News & Politics

How Enforcing Traffic Tickets Could Make DC Streets Safer

Virginia Tech professor Ryan Calder argues that not holding risky drivers accountable is dangerous.

Photograph krblokhin/iStock.

The District has a problem with holding risky and dangerous drivers accountable. That’s the key takeaway from a recent report in The Washington Post, which found that roughly 1,200 vehicles are linked to fines surpassing $20,000 over the last five years. And since 2000, over 6.2 million traffic tickets exceeding $1 billion have not been paid to DC. 

According to the Post, many of these fines are for high-risk behaviors such as speeding and running red lights. In March, the driver of an SUV fleeing a traffic stop collided with a sedan on the Rock Creek Parkway, killing the sedan’s driver and two passengers; the SUV reportedly had 49 outstanding tickets with fines totaling $17,280.

Ryan Calder, an Assistant Professor of Environmental Health and Policy in the Department of Population Health Sciences at Virginia Tech, recently wrote a letter to Mayor Bowser, DC Council members, and department directors calling for legislative and executive action to reduce traffic deaths. There’s also an accompanying petition to garner public support.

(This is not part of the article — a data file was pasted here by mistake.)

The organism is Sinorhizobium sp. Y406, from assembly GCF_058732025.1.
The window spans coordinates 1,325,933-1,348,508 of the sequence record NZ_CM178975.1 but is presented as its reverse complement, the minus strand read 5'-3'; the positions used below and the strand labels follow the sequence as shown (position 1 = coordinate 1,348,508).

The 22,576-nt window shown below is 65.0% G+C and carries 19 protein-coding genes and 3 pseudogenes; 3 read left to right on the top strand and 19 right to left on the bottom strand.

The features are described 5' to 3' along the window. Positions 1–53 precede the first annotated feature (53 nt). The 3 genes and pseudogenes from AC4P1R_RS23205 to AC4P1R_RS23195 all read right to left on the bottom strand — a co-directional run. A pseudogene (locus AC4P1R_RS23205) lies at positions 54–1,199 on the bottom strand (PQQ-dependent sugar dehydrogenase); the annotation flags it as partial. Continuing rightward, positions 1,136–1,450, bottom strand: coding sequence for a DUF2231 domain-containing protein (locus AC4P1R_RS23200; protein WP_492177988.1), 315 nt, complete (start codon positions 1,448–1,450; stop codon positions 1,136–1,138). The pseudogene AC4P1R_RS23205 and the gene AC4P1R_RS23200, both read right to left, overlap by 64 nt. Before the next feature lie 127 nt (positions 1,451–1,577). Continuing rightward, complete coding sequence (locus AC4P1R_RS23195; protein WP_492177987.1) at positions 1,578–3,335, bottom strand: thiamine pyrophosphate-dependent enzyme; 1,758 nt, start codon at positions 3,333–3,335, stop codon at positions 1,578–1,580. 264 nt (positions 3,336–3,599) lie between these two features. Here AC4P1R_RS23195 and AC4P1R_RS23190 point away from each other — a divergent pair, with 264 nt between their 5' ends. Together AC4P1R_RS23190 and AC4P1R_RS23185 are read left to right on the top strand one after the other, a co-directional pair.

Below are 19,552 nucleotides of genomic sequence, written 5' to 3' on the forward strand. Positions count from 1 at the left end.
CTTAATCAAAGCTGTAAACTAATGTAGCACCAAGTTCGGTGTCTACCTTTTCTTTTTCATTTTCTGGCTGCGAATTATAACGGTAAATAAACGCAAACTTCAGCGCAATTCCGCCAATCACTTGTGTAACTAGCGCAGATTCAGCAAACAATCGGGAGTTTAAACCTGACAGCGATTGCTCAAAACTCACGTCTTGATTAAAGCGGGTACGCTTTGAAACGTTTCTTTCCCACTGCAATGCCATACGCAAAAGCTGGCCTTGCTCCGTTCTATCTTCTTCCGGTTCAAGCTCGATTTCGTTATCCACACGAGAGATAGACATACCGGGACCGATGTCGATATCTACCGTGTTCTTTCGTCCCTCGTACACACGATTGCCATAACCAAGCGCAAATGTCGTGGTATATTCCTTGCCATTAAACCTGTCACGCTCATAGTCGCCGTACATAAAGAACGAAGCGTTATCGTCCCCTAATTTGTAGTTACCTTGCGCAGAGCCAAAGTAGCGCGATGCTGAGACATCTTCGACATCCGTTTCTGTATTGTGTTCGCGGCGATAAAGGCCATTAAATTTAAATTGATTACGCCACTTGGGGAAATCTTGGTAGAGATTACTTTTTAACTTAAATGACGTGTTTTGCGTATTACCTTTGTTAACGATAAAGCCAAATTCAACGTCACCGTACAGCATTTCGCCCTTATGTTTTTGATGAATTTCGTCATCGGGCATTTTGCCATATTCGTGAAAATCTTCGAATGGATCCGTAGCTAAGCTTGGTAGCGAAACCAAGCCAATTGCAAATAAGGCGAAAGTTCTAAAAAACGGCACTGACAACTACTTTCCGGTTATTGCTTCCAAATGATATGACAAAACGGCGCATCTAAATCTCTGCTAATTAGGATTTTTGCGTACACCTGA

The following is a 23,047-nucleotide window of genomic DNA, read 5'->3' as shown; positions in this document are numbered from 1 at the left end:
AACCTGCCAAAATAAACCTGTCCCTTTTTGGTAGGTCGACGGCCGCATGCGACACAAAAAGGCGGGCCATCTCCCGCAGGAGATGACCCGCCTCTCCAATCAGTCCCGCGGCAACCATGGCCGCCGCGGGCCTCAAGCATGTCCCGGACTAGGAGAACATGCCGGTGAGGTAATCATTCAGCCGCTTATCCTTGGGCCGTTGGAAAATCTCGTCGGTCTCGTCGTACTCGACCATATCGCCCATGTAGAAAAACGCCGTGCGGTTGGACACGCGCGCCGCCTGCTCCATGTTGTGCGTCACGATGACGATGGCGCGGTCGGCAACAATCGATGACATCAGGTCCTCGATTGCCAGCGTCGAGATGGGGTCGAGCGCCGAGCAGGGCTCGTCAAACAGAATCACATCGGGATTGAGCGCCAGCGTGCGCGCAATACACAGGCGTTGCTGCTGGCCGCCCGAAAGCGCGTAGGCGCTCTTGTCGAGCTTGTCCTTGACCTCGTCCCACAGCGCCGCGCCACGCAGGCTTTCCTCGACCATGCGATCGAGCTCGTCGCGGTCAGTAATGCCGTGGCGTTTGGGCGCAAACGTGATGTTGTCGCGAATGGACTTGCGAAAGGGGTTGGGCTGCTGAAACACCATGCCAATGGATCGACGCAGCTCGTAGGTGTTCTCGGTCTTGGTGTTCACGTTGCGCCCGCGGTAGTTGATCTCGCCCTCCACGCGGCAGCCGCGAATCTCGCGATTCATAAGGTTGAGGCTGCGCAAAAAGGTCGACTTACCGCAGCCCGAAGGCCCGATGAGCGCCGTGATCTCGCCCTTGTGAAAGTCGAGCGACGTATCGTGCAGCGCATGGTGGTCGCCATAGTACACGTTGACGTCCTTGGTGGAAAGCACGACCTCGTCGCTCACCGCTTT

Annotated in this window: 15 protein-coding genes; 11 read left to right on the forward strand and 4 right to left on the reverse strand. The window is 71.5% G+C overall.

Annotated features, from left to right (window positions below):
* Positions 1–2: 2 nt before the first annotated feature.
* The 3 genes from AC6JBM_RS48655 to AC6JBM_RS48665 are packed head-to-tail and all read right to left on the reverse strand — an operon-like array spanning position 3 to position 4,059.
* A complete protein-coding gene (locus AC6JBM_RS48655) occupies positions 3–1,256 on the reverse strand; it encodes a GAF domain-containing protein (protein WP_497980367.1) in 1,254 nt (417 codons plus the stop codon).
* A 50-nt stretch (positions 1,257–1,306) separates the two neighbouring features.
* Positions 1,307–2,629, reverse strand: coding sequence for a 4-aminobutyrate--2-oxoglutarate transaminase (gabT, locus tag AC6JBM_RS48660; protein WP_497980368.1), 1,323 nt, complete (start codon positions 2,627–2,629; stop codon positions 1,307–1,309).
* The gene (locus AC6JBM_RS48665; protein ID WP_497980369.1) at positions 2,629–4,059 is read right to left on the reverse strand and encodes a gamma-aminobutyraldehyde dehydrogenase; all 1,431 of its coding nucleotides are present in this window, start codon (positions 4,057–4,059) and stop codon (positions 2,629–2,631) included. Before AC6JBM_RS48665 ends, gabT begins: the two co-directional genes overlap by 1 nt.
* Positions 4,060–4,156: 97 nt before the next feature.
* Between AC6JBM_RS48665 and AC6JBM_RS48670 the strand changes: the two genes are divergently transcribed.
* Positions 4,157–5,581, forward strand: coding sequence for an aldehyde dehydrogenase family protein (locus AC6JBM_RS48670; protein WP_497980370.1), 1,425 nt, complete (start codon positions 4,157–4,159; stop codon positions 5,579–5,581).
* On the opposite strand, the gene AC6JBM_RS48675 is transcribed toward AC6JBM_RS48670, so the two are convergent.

Washingtonian spoke with Calder to better understand the role of traffic violations and enforcement in road safety for drivers and pedestrians:

How did you come to the topic of traffic safety?

I have a background in engineering, and a lot of my work revolves around the interaction between engineered systems and human health, and a lot of work around civil infrastructure and green energy transition. I was drawn into the traffic safety question in the wake of the Rock Creek Parkway crash, and I obviously was very concerned by that, started to learn more, and started to put thoughts to paper. I reached out to some local traffic safety groups, first DC Families for Safe Streets, and asked if this analysis I was putting together in letter form would be helpful for them. It seemed like a lot of the policies in DC had kind of broken down, and they were very receptive to my analysis, so we worked together to create a letter.

The SUV responsible for the Rock Creek Parkway crash was linked to over $17,000 in unpaid tickets. How do unpaid traffic tickets play a role in traffic safety?